What is common in the following experiences?
“The train (on the old Ottoman line) was our alarm clock – when it went past our house every morning at 7 am, mom knew it was time to get up and get ready for school.”
“We rode our broken scooter to the YMCA to get into the Hapoel soccer game at halftime, with sunflower seeds in hand. We came back on foot, tired but happy, scooter in tow.”
“We didn’t lock our doors then. We knew everyone’s family backgrounds: Kurdish, Iraqi, Turkish, Moroccan. We didn’t know what “Ashkenazi” (Jew of Eastern European descent) or “Mizrachi” (of Middle Eastern descent) was. We were one big family.”
“The jelly cake at the Smadar Cinema, and Chechik who would stop the movies in the middle to yell at us to be quiet. We also learned to smoke at the Smadar Cinema.”
These are all common experiences that were shared last week at the Baka’a Neighborhood Tolerance Team’s first meeting. Dozens of residents came to listen and to tell stories about Baka’a of yore, from the 1950’s, 60’s and 70’s. The stories brought together new and veteran residents, young and old families as well as students, in reminiscing about Baka’a’s fascinating past.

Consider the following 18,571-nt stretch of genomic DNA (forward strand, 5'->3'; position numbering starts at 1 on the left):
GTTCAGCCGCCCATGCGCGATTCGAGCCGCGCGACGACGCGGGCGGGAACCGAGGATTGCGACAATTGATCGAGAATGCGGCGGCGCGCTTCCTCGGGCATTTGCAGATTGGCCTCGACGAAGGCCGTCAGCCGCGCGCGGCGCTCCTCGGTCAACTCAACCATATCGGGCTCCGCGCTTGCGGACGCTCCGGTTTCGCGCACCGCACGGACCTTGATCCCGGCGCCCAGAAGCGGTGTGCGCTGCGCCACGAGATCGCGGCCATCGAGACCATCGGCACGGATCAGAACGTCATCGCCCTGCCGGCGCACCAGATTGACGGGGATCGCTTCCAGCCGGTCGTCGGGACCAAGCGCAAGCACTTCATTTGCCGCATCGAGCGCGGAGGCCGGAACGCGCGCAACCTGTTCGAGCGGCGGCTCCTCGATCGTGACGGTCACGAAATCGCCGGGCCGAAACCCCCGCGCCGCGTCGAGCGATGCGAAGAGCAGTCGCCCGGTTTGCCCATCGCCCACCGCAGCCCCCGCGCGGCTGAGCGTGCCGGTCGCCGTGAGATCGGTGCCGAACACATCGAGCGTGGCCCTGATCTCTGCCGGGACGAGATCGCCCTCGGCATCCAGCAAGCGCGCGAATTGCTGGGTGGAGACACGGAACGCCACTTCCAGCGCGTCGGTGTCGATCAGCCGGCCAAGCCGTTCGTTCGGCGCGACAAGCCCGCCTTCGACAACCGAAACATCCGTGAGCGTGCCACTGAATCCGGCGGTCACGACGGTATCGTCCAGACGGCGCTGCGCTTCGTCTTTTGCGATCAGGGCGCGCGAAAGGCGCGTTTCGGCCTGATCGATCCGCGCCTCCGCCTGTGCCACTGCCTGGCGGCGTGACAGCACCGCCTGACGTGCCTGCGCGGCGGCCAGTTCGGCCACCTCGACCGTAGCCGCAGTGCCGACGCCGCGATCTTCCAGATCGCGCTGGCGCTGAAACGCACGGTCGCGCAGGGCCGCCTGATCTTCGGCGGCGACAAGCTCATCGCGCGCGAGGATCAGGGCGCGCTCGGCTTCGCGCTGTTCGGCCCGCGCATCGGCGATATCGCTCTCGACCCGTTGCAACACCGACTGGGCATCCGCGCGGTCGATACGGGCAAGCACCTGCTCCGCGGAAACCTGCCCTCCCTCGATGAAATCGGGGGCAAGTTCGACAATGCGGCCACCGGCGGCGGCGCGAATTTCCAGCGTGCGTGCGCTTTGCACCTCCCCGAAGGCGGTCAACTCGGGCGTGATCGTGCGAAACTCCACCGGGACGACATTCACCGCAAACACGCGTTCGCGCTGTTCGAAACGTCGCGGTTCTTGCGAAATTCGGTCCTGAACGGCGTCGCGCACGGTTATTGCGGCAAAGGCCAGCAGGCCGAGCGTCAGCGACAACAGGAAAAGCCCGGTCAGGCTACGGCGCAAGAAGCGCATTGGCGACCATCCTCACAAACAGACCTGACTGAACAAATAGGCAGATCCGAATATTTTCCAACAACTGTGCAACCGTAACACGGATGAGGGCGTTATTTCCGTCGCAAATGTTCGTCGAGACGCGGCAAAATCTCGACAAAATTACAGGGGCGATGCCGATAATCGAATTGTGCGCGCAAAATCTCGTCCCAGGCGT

In such a diverse neighborhood it was important to bring the unique texture of the neighborhood to the fore. We have found in our work to promote tolerance in Jerusalem, that tolerance is not only something that must be practiced toward the far-away ‘other’ – Arabs, the Ultra-Orthodox. Tolerance begins in our neighborhoods, with our neighbors, in the local supermarket and post office, in the way we treat other people. The first step in treating them in a tolerant manner is to get to know them on a more personal basis. Thus, the fascinating stories of neighborhood veterans were a perfect way to launch the Baka’a Neighborhood Tolerance Team.
Many thanks to the UJA-Federation of New York for their support of this program.
If you want to see some videos from the event, here they are: